October 2000

Court, Ho Man Tin

A crown over Kowloon

Adversity makes man wise and, judging by the design of Ellery Court, certainly makes architects creative.

Located on a hillside in Ho Man Tin, Ellery Court is the second phase of a luxury residential project developed by China Overseas Building & Development. The project is unusual in that it is closely surrounded by existing, albeit low-rise, developments and has only one narrow street frontage. LPT Architects director Agnes Ng explained that, due to this constraint, the building was placed in the middle of the 2,627 sq m site, rather than set to one side, to obtain enough light to meet Buildings Department guidelines.
        The project is situated in front of Dragon View, the first-phase residential tower which was completed in 1998. One consideration being the need to avoid blocking this building's
view as far as possible, the architect came up with a 33-storey-high tower sitting on a transfer plate supported on 16 soaring columns. This design has two advantages: it opens up the view for its sister and pushes up the building's height to capture the seaview to the south.
        A sculptural approach was adopted for the vast open space thus created beneath the tower. Some of the columns, exposed, stand directly in an irregularly shaped swimming pool which is half covered and half exposed. A jacuzzi occupying the rest of the space is covered by the tower eight metres above high tinted glass panels. Making up for the lack of street frontage, this space, which stands two to three floors above street level, provides the project with visibility and drama, especially at night when the lit swimming pool throws shimmering light onto the structure.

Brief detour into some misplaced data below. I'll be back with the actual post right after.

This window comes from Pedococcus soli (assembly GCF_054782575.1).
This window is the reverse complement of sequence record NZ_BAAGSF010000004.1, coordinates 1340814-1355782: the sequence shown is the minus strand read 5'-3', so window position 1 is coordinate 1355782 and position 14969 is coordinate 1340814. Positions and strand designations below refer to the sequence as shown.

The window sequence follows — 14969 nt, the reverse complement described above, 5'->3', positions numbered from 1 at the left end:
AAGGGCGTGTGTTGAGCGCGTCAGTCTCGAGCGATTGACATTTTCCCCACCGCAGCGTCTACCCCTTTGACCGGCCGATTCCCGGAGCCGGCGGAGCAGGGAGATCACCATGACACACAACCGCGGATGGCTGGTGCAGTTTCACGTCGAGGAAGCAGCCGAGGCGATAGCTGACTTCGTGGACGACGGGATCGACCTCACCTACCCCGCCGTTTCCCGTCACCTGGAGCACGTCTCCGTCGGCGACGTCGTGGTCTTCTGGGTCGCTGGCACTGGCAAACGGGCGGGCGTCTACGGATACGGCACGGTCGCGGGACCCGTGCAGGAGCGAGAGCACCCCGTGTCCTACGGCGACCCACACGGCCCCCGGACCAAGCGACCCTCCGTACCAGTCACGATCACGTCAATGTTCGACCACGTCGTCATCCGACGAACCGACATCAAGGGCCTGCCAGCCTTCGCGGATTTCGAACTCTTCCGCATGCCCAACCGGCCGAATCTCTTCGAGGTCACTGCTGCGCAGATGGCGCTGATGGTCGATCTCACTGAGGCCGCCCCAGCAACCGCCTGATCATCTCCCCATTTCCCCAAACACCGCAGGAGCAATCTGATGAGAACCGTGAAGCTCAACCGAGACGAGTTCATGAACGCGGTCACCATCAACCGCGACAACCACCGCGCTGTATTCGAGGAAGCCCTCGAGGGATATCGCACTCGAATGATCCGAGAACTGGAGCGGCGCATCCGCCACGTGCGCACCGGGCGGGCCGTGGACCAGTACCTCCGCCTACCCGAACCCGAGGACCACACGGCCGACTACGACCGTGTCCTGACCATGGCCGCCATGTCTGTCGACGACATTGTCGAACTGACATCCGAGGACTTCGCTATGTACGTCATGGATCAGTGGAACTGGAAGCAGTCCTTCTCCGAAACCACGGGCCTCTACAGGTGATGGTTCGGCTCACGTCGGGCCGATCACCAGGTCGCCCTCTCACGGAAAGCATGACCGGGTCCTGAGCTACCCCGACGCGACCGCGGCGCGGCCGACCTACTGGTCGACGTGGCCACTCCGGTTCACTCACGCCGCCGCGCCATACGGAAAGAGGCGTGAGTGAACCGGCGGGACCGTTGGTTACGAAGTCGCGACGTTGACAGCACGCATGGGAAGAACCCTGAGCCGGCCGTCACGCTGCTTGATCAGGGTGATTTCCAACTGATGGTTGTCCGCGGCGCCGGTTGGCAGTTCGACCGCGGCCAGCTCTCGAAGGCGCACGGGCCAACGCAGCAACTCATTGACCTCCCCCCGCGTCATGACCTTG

The 983 sq m clubhouse is spread over two levels below the double-volume space and contains a gym, children's
play area, golf simulator and table tennis room. Below the clubhouse is a 47-space car park accessed via the main entrance on Level 3, where the only street frontage is located. A separate pedestrian entrance is provided 10 m below the vehicular entrance, where the client has given the development right of way over land he also owns.
        The main lobby is a double-volume, circular space covered in the warm tones of light yellow and brown and decorated by a view of the water feature outside. According to Ms Ng, the architect wanted to dress up the public space to project a sense of warmth and elegance without making it look like a hotel. This is achieved by the use of soft, mainly uplighting, warm colours and decorative elements reminiscent of the Art Deco movement.
        One example of such elements is a fibreglass relief which resembles a stylised peacock. According to Ms Ng, local artists were commissioned to develop the basic design for the relief, which was produced in Shenzhen and then sent back to Hong Kong for touching-up. This relief becomes a motif of the project; it recurs on every floor, and doubles as a directional sign incorporating the floor number in its design.
        Another Art Deco-inspired decoration is a painting in the clubhouse which resembles the machine age paintings of that period.